Dr. Manuel Martinez and Dr. Thomas Weber
Wednesday, July 24, 2013
On July 16, Tony Metcalf, the 50-year-old publisher of the familiar free giveaway newspaper Metro US, died of colon cancer. Although the British journalist was not a US Veteran or personally known to Dr. Thomas Weber, Chief of Surgery at VA New York Harbor Healthcare System's Brooklyn Campus or Dr. Manuel Martinez, Director of Endoscopy (Brooklyn Campus), they were shocked. And, in some way, took the news personally.
Fierce advocates for colon cancer prevention, these experts say that colon cancer caught early can be cured. "The bottom line is that everyone should be screened at the age of 50 and those at higher risk because of a family history of cancer are usually advised to have a colonoscopy at 40 or, in some situations, even earlier," said Dr. Weber.
"As much as people resist the idea of a colonoscopy, it's not as bad as colon cancer," said Dr. Martinez. Although colon cancer rates continue to drop according to the National Institutes of Health, still thousands of patients die from it ever year. It the second leading cause of cancer deaths in the US each year.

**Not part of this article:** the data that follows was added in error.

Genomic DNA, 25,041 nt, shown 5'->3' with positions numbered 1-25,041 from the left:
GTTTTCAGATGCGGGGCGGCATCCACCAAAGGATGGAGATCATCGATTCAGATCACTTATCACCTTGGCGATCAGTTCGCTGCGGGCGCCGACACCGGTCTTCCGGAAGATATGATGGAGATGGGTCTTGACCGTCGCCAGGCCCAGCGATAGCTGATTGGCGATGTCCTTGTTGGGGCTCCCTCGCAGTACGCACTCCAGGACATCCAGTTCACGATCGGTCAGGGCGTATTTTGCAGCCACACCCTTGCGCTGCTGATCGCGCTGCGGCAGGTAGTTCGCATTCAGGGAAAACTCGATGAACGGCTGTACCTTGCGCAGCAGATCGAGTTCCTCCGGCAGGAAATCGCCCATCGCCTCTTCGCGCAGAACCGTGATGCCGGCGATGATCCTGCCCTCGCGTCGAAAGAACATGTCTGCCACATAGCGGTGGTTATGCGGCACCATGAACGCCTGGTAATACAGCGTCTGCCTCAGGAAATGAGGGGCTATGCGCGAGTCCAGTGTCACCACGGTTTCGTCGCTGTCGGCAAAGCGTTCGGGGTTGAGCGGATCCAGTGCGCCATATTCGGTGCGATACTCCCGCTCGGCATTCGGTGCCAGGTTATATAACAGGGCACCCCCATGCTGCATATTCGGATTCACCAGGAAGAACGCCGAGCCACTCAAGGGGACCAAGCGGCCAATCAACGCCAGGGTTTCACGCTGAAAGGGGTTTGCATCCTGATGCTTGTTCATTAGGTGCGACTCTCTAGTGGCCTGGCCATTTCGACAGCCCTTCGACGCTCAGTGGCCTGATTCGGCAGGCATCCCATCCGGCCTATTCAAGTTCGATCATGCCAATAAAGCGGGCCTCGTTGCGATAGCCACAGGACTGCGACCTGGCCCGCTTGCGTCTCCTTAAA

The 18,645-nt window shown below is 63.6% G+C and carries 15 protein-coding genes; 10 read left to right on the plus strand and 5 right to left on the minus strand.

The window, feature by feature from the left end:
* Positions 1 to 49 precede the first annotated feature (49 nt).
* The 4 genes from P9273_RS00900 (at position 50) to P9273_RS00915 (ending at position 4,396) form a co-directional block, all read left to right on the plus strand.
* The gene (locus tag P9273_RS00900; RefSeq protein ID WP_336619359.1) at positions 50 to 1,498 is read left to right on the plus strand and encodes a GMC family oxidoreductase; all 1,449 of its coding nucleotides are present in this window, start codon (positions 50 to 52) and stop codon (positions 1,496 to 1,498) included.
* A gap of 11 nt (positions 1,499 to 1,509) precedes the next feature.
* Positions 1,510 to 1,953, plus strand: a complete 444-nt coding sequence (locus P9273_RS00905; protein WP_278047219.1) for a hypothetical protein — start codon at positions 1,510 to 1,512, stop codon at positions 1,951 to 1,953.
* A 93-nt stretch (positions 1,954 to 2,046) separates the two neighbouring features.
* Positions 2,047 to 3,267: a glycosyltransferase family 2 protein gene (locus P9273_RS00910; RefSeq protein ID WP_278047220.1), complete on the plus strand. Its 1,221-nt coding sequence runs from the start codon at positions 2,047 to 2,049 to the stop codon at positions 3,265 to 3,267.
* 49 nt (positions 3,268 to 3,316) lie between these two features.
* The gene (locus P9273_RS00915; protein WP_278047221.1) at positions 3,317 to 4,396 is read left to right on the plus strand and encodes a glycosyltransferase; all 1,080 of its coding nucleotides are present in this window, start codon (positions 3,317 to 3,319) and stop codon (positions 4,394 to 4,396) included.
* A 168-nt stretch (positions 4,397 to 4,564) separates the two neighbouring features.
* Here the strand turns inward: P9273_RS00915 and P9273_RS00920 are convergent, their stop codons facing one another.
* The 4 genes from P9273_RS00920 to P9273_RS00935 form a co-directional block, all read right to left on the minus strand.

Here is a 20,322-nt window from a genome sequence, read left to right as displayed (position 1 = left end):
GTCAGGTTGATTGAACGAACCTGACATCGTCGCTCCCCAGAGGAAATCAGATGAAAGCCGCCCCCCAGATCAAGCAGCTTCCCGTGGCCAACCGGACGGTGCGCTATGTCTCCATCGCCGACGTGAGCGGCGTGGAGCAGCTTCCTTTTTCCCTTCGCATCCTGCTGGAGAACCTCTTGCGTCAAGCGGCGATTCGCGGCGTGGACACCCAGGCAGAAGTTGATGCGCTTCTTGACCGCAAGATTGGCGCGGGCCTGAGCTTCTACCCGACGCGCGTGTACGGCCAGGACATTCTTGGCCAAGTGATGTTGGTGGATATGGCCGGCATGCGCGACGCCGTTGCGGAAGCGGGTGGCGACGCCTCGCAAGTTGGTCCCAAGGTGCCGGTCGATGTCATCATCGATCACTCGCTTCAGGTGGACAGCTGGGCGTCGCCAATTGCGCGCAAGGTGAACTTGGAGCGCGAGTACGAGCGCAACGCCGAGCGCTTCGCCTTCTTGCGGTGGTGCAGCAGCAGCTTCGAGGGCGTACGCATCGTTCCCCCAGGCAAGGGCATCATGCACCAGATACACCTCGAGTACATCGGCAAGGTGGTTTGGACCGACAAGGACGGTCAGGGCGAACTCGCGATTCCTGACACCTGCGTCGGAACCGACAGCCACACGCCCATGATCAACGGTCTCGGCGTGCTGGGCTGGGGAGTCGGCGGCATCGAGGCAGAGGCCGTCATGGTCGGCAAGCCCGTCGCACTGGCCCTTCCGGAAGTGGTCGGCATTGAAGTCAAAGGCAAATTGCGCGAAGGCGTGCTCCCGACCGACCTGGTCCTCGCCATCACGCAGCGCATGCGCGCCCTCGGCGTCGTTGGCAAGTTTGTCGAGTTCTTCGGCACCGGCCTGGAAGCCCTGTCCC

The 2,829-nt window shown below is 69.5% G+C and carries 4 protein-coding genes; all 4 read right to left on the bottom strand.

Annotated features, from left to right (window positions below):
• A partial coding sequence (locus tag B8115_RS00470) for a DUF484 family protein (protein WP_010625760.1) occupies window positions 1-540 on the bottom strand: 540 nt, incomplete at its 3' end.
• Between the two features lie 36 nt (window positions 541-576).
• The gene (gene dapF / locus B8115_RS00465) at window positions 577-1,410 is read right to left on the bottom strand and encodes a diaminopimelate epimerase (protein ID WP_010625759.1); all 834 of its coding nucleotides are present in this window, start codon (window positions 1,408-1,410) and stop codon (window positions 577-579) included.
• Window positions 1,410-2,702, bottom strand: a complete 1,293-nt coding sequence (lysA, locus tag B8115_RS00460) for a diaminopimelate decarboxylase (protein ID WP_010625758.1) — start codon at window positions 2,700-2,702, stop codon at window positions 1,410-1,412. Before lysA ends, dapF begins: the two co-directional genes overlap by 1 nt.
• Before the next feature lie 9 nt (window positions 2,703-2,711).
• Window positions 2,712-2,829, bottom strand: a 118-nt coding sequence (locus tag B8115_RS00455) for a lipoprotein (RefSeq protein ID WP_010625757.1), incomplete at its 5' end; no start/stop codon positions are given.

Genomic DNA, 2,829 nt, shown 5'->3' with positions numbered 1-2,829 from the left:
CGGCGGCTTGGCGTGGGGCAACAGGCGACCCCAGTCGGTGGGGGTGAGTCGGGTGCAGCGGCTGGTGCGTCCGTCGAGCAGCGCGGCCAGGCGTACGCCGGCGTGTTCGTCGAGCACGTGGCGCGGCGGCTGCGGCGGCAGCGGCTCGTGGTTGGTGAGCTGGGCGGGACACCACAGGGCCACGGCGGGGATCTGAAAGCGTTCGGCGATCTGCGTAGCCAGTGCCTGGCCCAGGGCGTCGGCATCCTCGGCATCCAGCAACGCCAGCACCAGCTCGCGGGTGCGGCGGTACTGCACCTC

"Unfortunately, many people do not see their doctor until they have symptoms. These may be diarrhea or constipation, rectal bleeding or blood in your stool, or sudden weight loss," said Dr. Martinez. If a patient is referred for surgery, Dr. Weber emphasized the importance of discussion among a multi-disciplinary team of care providers in deciding the course of action. "We discuss the treatment with the patient and his/her family having presented the details of the patient's situation to the tumor board, which consists of radiation oncologists, medical oncologists, and our gastroenterology colleagues, and decide the safest and most effective line of therapy for the patient."
Looking to promote colon cancer screenings in every way possible, the two physicians are enthusiastic about the vivid red "Super Colon," the inflatable model of a segment of colon that has been installed on the first floor of VA’s Brooklyn Campus this summer. A quick tour through the model gives viewers the opportunity to see highly magnified views depicting normal colon tissue compared with segments of non-malignant polyps, and up to more severe lesions such as cancer.return to top